Near the end of 2010, I heard a socialite friend say, "When I write my book ..."


I pondered that concept and let it sit in my consciousness. I didn't relate that back to myself. My thought was more on the lines of: here is someone I never knew wanted to write and how would she even start and will she get her work published.


A few weeks later, the same friend shared an idea for a book. The story is completely chick-lit, a genre I didn't take seriously. I had a misconception of authors - that real authors write serious, studied, literary fiction.



In December I reread Jane Eyre. I reacted to the shallowness and stupidity of the character, St. John, who wouldn't marry the person he really loved because she was too pretty for the life of a missionary. I thought there should be a book where a character chooses the right thing and goes after it, no matter the public's reaction.




Here is a thorough character analysis of St. John on shmoop and the weird pronunciation of his name.






In February 2011, a computer-programmer friend asked me over lunch of spicy Indian food, "If you wrote a book, it'd be a romance, wouldn't it?"


Her tone held elements of disdain, especially on the word "romance." We hadn't been discussing books. The question materialized from no obvious source. I blinked at her, the same way I react to people who look down on me for liking pink. Getting my defenses in order, I replied, "Yes. Of course there would be romance."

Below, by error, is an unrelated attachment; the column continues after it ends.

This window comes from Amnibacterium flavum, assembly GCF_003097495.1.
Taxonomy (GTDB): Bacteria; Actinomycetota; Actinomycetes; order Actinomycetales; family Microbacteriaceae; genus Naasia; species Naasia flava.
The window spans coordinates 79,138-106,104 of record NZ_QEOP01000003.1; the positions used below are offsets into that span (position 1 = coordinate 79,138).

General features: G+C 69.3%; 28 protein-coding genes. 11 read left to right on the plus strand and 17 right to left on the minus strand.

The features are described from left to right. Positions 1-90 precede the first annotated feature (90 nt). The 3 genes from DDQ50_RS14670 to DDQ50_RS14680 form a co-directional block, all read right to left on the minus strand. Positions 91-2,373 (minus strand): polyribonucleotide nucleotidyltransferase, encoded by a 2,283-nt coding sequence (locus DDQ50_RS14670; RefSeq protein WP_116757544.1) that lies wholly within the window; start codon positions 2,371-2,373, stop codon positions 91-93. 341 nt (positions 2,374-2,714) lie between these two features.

We didn't discuss any more of that topic - weird, random thing to happen.


Two weeks later, still angry about St. John, the other three scenarios muddled together. The idea that someone else thought I could write a complete book, that I could finish such a work, dawned on me. Then I started asking myself the "if" questions. If I were to come up with a story, who is the main character who would be better than St. John? What would she fight for? Who would be her love?


At that moment, I heard a song I had loved for a decade.


The pieces came together and gave me fire. I wrote the first book in two months. 150,000 words. The last word was a huge hurrah moment!




Let's go back to Jane Eyre for a moment. The Timothy Dalton version made by the BBC in 1983 is the most faithful version of Jane Eyre. I don't always have time to watch the eleven, twenty-minute episodes, so I'll share a peek that refreshes the whole story in my mind. Timothy Dalton plays the best Rochester! That expression!


Back to FAQ